San Diego Mayor and former state Assemblyman Todd Gloria returned to Sacramento on Tuesday to urge a state committee to pass a bill that could result in more people entering conservatorship.
Appearing before the Assembly Health Committee, Gloria asked members to support Senate Bill 1416, one of eight bills proposed by Sen. Susan Eggman (D-Stockton) about mental health. That bill and the others were approved unanimously by the committee.
The bill would broaden the definition of “gravely disabled” in the 1967 Lanterman-Petris-Short Act, a California law that regulates the involuntary commitment to mental health institutions. Under the act, a person can be committed if found to be gravely ill, a condition defined as being unable to find food, clothing or housing.
Under SB 1416, gravely disabled would be defined as a mental health disorder that includes the inability to provide for the basic personal needs for medical care in addition to being unable to provide for food, clothing, and shelter.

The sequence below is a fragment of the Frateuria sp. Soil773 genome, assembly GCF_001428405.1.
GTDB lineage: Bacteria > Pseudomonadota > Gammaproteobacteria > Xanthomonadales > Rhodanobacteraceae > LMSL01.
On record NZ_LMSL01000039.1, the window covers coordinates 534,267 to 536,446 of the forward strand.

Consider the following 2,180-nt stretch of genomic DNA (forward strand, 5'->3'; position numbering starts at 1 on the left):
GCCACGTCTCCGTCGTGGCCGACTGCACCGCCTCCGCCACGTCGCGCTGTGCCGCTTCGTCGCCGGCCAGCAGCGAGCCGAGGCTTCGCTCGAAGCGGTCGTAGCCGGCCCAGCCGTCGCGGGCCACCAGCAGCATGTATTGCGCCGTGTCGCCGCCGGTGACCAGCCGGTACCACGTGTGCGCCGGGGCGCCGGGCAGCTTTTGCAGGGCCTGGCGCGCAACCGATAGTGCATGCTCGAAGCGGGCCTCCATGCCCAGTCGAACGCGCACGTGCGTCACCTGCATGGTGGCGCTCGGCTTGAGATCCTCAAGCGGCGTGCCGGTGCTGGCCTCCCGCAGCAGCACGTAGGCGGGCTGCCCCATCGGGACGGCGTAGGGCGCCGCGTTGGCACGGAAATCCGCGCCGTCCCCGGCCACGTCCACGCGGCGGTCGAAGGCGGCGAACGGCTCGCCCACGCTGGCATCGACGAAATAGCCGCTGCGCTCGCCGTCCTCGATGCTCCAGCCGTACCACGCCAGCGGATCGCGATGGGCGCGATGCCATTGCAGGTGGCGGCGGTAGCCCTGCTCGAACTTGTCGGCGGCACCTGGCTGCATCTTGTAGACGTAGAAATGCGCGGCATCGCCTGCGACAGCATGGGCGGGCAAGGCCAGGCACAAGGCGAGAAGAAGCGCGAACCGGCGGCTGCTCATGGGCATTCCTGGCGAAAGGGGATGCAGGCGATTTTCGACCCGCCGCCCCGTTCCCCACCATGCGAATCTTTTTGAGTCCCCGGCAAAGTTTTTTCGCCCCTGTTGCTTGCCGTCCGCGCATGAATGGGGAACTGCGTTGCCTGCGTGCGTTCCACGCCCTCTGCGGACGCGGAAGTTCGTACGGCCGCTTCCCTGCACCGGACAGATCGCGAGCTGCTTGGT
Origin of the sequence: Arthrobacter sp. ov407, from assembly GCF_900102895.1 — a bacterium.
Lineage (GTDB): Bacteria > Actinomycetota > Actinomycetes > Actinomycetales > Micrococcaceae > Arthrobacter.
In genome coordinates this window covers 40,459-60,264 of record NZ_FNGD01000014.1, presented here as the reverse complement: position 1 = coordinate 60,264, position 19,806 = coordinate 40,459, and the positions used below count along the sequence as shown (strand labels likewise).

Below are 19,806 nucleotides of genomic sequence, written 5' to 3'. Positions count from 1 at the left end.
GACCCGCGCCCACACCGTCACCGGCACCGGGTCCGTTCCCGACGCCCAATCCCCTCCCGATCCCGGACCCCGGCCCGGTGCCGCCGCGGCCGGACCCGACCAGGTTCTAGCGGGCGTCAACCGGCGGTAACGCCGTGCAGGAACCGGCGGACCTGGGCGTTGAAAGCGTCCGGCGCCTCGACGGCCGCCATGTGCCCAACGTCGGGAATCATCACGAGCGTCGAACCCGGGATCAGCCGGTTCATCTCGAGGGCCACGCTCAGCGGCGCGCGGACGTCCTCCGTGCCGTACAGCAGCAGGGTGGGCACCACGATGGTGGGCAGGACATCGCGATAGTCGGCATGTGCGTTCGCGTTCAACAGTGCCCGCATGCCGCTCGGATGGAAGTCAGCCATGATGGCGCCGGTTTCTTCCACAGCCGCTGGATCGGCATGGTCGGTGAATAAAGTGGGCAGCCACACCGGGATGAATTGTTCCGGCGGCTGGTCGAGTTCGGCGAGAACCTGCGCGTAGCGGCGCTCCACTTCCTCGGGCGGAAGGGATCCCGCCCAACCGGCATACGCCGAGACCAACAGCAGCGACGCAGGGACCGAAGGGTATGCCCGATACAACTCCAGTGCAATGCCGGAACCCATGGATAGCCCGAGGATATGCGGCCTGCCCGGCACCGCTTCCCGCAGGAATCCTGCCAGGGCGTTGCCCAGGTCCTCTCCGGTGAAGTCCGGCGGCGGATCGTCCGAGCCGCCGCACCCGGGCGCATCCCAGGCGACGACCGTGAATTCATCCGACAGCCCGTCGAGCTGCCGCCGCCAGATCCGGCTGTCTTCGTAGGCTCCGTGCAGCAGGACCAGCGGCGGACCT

While the change appears slight, it could be significant because many advocates for the change say the current definition prevents severely mentally ill homeless people from being placed into conservatorship or involuntarily held because they still can feed and cloth themselves.
“Last year in my city, our first responders spent 400 service hours every day responding to people with behavioral health emergencies,” Gloria told committee members. “It’s time that we face the painful but obvious truth that our behavioral system is broken, and now is the time to fix it.”
Representatives from Cal Voices and Disabilities Rights California spoke against the bill, which they said was unneeded and would deprive people of their basic autonomy.
Among the Assembly members speaking in favor of the bill was Brian Maienschein (D-San Diego), who served on the San Diego City Council and was the homeless commissioner.
Maienschein said housing is needed to solve homelessness, but changes to the legal system also have to be made.
Eggman also spoke about the need for the bill, which she said would have a greater impact that past attempts at reform.
“We have tried and failed so many times,” she said.
Eggman quoted a member of a member of a street medical team who described homeless people with mental conditions as “dying with their rights on.”